Continuing an extraordinary month in the advancement of marriage equality for all loving committed couples, the Maryland State Legislature on Feb. 23 completed its debate on recognizing same-sex marriages with a resounding victory. The state Senate today voted 25-22 to approve the legislation.
Coming just weeks after a similarly successful debate in Washington state, and the 9th Circuit Court’s decision against California’s same-sex marriage ban, Maryland lawmakers continued what has been a breathtaking wave of progress in recognizing the fundamental right of consenting adults to establish legal protections for their families regardless of sexual orientation.
“In our son Matt’s memory, my husband Dennis and I have worked for many years through the Foundation to ensure that every American is treated the same under the law, whether they are gay or lesbian, bisexual, transgender or just seen that way by others,” said Judy Shepard, co-founder and president of the Matthew Shepard Foundation.
“When it took over 10 years to get basic hate crimes prevention legislation at the federal level, progress felt so frustratingly slow,” Shepard noted. “To see so many advances take place in just a few weeks is really uplifting and gives us hope that we have really turned a corner in how this country views the dignity of our LGBT citizens.”
Given Governor Martin O’Malley’s pledge to support the legislation, Maryland would join New York, Vermont, New Hampshire, Iowa, Massachusetts, Connecticut and the District of Columbia in allowing same-sex couples to marry, if the Maryland measure survives a potential voter referendum in the fall and goes into effect on schedule in January 2013.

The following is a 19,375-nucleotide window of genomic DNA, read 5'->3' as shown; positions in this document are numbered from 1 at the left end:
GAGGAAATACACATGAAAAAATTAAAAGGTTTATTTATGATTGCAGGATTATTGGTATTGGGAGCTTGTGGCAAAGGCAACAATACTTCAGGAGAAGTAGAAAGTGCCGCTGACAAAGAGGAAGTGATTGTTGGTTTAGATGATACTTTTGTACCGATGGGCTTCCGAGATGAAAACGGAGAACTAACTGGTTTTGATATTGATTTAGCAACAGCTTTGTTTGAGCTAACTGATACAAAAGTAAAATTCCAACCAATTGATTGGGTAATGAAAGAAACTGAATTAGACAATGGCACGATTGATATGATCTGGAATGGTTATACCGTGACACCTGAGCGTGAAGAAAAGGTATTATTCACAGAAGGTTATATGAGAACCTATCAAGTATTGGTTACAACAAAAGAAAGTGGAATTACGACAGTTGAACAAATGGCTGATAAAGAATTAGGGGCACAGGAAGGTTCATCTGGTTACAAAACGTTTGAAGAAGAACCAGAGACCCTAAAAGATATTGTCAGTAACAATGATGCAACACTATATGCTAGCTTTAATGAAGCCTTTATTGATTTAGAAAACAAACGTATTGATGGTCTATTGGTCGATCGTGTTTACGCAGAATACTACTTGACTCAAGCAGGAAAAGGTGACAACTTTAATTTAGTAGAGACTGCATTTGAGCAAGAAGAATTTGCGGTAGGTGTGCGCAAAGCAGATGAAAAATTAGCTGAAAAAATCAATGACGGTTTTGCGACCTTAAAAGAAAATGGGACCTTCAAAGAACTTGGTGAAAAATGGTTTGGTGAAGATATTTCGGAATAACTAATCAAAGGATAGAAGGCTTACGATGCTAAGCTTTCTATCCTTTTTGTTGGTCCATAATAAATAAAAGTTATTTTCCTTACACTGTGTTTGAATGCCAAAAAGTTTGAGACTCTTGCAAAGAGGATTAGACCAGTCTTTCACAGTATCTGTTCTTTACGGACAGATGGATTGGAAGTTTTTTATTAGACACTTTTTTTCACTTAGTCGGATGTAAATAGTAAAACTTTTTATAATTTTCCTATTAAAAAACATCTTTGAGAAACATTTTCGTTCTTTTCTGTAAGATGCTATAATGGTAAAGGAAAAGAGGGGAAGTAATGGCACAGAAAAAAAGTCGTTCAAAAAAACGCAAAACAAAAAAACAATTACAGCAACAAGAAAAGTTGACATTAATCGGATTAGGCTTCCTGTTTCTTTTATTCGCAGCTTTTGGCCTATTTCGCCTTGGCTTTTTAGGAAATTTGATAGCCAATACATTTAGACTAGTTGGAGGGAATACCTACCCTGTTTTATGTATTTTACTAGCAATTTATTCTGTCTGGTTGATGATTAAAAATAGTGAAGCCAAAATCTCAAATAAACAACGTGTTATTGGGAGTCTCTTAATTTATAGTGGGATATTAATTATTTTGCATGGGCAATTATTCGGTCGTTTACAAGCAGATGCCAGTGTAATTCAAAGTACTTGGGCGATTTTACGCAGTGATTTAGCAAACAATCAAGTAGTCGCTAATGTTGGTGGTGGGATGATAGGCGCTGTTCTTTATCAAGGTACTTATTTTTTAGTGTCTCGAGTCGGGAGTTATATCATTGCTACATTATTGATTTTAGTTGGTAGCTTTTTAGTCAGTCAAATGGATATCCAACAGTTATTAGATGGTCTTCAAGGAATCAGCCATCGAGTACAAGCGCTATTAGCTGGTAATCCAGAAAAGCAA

Washington state also enacted marriage equality legislation in recent weeks and it too is expected to face a referendum on the ballot this fall before it can take effect. Meanwhile, ballot issues to constitutionally ban same-sex marriage are currently advancing in Minnesota and North Carolina.
In Maryland, the process has unfolded for more than a year. Governor O’Malley strongly supported the bill in 2011 when it passed the state Senate but failed to pass the House of Delegates. Last Friday the bill passed the House 72-67 with a number of delegates changing their votes from last year. Del. John Bohanan (D) was one who switched his position. “Once I began to look at this through the eyes of my own kids and other young people, it became pretty clear,” Bohanan said in an interview with the Washington Post. “You want them to have love, and if that’s how they want to express it, you want them to be able to do it openly.”
State recognition of same-sex marriages still does not guarantee federal recognition of those marriages due to the 1996 “Defense of Marriage Act.” Congressional or federal judiciary action would be required in order for same-sex marriages to guarantee the wide array of marriage-dependent federal rights ranging from Social Security benefits to joint tax-filing status.